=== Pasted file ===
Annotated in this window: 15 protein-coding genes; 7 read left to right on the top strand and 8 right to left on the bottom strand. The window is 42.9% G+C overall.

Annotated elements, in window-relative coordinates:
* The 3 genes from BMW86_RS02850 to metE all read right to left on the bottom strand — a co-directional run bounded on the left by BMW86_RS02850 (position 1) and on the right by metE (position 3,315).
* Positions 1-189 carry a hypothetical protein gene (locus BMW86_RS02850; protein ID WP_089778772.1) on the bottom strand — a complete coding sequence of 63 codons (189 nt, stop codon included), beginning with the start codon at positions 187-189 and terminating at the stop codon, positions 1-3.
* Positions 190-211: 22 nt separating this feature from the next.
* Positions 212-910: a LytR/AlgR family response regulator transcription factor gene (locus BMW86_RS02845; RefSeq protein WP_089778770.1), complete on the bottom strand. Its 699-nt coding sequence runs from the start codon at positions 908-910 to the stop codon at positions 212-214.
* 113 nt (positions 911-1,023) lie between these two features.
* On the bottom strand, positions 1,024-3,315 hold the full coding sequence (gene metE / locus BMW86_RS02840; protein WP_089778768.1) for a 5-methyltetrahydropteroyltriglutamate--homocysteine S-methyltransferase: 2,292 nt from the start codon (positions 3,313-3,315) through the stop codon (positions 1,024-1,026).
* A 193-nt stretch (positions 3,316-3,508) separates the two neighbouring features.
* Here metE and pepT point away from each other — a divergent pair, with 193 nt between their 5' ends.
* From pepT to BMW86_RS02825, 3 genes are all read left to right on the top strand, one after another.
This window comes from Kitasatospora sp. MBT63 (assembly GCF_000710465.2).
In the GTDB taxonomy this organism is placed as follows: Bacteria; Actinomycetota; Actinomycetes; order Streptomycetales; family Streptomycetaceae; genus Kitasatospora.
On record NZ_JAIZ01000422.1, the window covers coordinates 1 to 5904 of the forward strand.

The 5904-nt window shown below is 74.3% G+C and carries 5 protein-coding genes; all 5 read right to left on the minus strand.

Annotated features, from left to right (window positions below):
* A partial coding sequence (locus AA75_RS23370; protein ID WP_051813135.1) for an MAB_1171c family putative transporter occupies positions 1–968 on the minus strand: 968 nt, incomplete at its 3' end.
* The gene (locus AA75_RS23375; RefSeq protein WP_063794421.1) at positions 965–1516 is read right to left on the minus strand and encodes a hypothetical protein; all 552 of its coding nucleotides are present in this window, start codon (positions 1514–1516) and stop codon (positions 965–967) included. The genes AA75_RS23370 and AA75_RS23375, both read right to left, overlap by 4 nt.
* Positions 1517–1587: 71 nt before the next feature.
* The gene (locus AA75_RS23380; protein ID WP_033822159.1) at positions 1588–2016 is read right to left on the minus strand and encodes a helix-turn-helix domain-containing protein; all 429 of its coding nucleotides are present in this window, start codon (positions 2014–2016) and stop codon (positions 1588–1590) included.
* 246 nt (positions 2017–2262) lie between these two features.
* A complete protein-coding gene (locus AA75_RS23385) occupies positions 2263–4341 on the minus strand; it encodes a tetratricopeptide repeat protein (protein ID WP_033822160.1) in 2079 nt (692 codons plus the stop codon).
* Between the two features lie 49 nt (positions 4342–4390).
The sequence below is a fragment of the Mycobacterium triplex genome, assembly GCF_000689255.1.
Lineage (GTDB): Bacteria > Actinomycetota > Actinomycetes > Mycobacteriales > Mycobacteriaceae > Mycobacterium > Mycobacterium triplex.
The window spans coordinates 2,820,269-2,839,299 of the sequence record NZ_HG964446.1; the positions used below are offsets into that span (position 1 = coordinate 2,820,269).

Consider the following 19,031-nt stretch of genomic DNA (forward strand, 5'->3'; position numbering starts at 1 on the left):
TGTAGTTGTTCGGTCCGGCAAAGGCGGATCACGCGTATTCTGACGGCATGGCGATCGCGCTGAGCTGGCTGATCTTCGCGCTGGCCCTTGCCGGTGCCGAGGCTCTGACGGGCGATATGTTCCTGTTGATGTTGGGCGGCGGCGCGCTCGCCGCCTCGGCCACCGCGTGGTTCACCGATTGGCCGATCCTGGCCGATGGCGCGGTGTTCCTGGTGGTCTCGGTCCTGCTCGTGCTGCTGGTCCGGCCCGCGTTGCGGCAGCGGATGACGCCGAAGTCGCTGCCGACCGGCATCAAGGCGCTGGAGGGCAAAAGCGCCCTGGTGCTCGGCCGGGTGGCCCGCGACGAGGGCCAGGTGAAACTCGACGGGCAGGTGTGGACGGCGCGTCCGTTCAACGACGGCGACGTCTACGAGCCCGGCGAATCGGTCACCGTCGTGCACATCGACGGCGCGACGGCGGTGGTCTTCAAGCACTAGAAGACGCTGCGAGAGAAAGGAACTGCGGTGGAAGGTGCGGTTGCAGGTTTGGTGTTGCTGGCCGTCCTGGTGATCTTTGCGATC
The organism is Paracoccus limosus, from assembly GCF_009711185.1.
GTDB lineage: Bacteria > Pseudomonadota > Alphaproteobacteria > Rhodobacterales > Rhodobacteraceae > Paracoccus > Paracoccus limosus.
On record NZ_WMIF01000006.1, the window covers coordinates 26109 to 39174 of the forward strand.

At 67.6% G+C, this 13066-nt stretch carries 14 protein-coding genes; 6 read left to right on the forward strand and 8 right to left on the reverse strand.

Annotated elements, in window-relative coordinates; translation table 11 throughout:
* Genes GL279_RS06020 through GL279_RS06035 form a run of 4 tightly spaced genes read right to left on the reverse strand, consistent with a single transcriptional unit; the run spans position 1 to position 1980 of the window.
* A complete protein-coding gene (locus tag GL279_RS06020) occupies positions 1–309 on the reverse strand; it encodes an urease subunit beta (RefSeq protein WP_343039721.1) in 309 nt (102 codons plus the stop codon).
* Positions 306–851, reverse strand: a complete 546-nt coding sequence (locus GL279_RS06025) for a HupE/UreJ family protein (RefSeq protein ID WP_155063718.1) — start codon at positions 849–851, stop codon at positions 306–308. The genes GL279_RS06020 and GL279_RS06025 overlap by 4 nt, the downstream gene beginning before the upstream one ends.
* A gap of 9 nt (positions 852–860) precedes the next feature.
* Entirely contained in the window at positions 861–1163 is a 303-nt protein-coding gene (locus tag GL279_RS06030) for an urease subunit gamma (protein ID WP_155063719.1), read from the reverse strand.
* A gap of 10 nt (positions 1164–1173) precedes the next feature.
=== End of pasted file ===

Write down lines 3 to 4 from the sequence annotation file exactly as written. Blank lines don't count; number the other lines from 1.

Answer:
* The 3 genes from BMW86_RS02850 to metE all read right to left on the bottom strand — a co-directional run bounded on the left by BMW86_RS02850 (position 1) and on the right by metE (position 3,315).
* Positions 1-189 carry a hypothetical protein gene (locus BMW86_RS02850; protein ID WP_089778772.1) on the bottom strand — a complete coding sequence of 63 codons (189 nt, stop codon included), beginning with the start codon at positions 187-189 and terminating at the stop codon, positions 1-3.